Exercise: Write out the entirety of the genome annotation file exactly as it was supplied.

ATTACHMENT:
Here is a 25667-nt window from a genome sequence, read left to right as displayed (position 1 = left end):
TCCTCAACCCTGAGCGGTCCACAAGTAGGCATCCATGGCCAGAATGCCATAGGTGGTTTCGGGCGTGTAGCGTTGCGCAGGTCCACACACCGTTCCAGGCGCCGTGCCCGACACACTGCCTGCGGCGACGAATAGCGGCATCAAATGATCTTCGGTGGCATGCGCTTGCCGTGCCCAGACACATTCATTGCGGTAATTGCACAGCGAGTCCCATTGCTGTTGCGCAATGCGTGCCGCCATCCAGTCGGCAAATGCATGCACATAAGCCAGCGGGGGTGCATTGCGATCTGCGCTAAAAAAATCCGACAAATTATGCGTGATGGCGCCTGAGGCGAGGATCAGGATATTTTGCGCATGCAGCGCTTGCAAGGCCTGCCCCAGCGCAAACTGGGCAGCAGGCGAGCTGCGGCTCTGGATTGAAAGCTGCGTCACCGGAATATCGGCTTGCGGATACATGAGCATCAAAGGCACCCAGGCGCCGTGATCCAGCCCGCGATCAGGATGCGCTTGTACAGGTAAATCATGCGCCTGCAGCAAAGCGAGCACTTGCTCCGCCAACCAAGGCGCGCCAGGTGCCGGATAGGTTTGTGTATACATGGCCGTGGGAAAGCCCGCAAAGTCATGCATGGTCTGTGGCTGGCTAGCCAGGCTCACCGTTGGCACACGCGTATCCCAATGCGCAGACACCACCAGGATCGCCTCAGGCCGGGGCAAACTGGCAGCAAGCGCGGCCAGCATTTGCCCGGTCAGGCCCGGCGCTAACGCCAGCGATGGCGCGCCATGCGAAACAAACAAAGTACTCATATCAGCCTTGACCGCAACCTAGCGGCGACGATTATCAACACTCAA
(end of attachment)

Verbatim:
Here is a 25667-nt window from a genome sequence, read left to right as displayed (position 1 = left end):
TCCTCAACCCTGAGCGGTCCACAAGTAGGCATCCATGGCCAGAATGCCATAGGTGGTTTCGGGCGTGTAGCGTTGCGCAGGTCCACACACCGTTCCAGGCGCCGTGCCCGACACACTGCCTGCGGCGACGAATAGCGGCATCAAATGATCTTCGGTGGCATGCGCTTGCCGTGCCCAGACACATTCATTGCGGTAATTGCACAGCGAGTCCCATTGCTGTTGCGCAATGCGTGCCGCCATCCAGTCGGCAAATGCATGCACATAAGCCAGCGGGGGTGCATTGCGATCTGCGCTAAAAAAATCCGACAAATTATGCGTGATGGCGCCTGAGGCGAGGATCAGGATATTTTGCGCATGCAGCGCTTGCAAGGCCTGCCCCAGCGCAAACTGGGCAGCAGGCGAGCTGCGGCTCTGGATTGAAAGCTGCGTCACCGGAATATCGGCTTGCGGATACATGAGCATCAAAGGCACCCAGGCGCCGTGATCCAGCCCGCGATCAGGATGCGCTTGTACAGGTAAATCATGCGCCTGCAGCAAAGCGAGCACTTGCTCCGCCAACCAAGGCGCGCCAGGTGCCGGATAGGTTTGTGTATACATGGCCGTGGGAAAGCCCGCAAAGTCATGCATGGTCTGTGGCTGGCTAGCCAGGCTCACCGTTGGCACACGCGTATCCCAATGCGCAGACACCACCAGGATCGCCTCAGGCCGGGGCAAACTGGCAGCAAGCGCGGCCAGCATTTGCCCGGTCAGGCCCGGCGCTAACGCCAGCGATGGCGCGCCATGCGAAACAAACAAAGTACTCATATCAGCCTTGACCGCAACCTAGCGGCGACGATTATCAACACTCAA